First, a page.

Raytheon eventually intends to convert some or all of its minority stake in the combined company into money, and that could be accomplished a number of ways. An investor acceptable to Ricci and his partners could buy into Flight Options, or an IPO could be floated. Since Travel Air (a $300 million company as part of Raytheon) was never independently audited, and since the rules governing IPOs demand auditing for four consecutive quarters before issuance, the earliest an IPO could be offered would be next spring. Ricci said he is working on this process with Morgan Stanley. He also noted it has taken $45 million of capital to build Flight Options thus far. Flight Options currently has access to $40 million in working capital, a company spokeswoman told AIN.
Costly Core Fleet
While pinpointing the cost of a core fleet as being “probably the biggest item we can control,” Ricci then singled out dispatch reliability as being absolutely key to success. “If we keep our fleet 10-percent more reliable than the other program does and we have a fleet of 200 airplanes, we actually have 20 more aircraft available to us on any given day.” According to the Flight Options CEO, his company’s fleet had a 10-percent better dispatch reliability rate than RTA before the merger.
Ricci asserts that the cost of maintenance (also a target for tight control at Flight Options) is secondary to the importance of the highest possible dispatch reliability. He said it is better to pay $5,000 for a needed part today and get that airplane back in the air today than wait a couple of days and pay less for the part. His goal is to fly each aircraft 1,000 hr a year, with no more than 70 days of maintenance downtime.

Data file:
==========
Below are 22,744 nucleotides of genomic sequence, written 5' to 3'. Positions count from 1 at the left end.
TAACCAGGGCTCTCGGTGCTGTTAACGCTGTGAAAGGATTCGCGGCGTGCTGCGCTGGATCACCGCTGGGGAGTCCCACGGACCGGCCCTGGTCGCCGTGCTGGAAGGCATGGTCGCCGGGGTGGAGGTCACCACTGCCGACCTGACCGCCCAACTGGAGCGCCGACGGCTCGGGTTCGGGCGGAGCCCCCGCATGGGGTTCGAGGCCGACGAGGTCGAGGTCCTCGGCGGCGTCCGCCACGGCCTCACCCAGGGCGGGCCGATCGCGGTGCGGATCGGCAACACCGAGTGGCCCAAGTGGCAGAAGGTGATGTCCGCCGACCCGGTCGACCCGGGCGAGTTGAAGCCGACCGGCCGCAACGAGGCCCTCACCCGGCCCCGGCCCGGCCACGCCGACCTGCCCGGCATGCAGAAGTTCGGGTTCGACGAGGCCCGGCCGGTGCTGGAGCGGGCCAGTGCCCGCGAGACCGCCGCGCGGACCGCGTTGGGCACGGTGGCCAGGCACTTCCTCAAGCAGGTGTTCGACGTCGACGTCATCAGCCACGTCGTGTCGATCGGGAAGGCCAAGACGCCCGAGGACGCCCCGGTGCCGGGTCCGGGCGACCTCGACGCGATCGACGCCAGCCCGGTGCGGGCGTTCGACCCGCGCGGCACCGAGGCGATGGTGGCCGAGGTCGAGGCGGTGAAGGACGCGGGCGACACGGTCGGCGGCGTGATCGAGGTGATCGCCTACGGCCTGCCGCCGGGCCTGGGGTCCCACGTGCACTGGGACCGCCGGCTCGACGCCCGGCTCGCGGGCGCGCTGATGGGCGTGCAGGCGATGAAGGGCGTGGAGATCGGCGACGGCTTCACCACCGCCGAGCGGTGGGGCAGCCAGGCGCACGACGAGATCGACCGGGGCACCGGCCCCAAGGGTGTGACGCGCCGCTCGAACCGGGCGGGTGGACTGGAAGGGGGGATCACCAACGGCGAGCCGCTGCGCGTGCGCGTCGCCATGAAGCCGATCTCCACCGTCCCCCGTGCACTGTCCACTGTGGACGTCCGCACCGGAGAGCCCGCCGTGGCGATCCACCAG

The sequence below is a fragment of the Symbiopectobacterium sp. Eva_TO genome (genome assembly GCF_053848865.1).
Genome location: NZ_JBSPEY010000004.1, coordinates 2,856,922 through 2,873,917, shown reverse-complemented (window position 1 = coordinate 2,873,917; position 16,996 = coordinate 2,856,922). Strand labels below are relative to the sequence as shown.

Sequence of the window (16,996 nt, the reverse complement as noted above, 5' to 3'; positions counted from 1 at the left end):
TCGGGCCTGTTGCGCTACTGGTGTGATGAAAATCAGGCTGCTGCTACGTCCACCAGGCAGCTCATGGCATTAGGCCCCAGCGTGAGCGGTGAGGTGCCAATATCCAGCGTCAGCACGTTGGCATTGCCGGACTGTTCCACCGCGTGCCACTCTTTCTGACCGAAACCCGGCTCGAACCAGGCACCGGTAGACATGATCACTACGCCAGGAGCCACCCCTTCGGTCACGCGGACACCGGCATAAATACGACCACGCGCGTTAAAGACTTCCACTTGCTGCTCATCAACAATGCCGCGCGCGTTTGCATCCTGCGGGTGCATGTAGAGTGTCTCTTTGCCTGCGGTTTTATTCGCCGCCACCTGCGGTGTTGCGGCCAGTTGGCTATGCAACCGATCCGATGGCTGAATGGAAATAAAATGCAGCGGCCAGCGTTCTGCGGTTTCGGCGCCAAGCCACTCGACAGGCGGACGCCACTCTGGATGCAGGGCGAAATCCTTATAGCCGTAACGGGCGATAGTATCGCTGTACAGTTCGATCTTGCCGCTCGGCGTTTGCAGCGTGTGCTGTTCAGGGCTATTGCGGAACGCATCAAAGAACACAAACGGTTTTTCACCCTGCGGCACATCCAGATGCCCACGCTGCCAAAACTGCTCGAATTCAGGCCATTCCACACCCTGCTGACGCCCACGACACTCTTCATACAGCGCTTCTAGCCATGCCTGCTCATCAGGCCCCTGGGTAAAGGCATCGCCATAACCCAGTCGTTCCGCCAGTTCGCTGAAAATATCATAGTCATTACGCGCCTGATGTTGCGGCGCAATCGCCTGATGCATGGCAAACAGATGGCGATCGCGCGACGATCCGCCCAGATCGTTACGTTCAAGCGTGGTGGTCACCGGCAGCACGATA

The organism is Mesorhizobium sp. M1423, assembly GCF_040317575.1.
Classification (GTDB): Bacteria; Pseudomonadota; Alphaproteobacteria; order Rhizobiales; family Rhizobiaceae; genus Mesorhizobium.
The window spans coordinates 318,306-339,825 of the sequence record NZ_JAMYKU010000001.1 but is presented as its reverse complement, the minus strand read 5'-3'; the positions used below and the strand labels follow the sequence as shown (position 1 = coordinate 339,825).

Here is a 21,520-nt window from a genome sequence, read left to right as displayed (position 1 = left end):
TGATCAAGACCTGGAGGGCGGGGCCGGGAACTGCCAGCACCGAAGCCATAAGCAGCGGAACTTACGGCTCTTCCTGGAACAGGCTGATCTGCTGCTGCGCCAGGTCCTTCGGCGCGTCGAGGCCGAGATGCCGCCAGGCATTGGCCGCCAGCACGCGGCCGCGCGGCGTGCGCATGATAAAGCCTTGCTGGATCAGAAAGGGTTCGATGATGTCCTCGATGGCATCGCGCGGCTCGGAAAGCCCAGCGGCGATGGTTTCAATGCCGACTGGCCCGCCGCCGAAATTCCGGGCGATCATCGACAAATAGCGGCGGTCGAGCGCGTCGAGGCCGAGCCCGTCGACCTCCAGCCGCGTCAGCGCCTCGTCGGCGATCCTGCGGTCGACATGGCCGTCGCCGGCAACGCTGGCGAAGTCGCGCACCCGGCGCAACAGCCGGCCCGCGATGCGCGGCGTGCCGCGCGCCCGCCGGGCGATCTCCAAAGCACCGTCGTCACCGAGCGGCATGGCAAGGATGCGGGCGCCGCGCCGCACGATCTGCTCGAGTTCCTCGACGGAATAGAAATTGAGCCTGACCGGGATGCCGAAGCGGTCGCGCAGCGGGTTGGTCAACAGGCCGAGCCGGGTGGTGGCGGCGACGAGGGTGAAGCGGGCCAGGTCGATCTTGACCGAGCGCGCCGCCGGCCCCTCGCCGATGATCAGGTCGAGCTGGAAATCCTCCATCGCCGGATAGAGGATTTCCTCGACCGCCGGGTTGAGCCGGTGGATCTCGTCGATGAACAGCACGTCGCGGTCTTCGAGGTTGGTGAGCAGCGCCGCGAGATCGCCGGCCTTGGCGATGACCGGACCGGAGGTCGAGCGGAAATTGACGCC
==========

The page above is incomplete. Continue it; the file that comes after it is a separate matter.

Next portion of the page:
While ranking maintenance cost thus, Ricci also noted that “time and materials is the kiss of death for maintenance of a fractional fleet,” explaining why Flight Options will be doubling its current roster of 200 mechanics by year-end. The company already has maintenance bases in Cleveland and Sacramento and will soon open one at its most frequently visited port of call–Teterboro (N.J.) Airport at Atlantic Aviation–staffed by 80 maintenance technicians. Eight more will follow by year-end, in Van Nuys and San Jose, Calif.; Dallas Love Field; Denver Arapaho; Atlanta DeKalb Peachtree; Naples and Palm Beach, Fla; and White Plains, N.Y.
According to Ricci, himself a Gulfstream pilot by profession before he got the frax bug, a pilot’s life at Flight Options is as good as it gets in the frax business (see box). Currently there are 4.7 pilots per aircraft. They can live anywhere they like, and Flight Options pays for their commute to work. Flight Options pilots work an eight-days-on, seven-days-off schedule, and a senior Gulfstream captain can expect to earn $130,000 annually.